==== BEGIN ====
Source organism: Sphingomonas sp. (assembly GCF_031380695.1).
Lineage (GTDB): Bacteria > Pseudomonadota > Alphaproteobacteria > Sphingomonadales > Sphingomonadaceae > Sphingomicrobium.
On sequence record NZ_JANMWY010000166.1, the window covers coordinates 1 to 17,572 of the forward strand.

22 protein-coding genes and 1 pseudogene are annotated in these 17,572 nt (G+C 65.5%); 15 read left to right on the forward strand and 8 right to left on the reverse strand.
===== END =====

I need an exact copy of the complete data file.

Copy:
Source organism: Sphingomonas sp. (assembly GCF_031380695.1).
Lineage (GTDB): Bacteria > Pseudomonadota > Alphaproteobacteria > Sphingomonadales > Sphingomonadaceae > Sphingomicrobium.
On sequence record NZ_JANMWY010000166.1, the window covers coordinates 1 to 17,572 of the forward strand.

22 protein-coding genes and 1 pseudogene are annotated in these 17,572 nt (G+C 65.5%); 15 read left to right on the forward strand and 8 right to left on the reverse strand.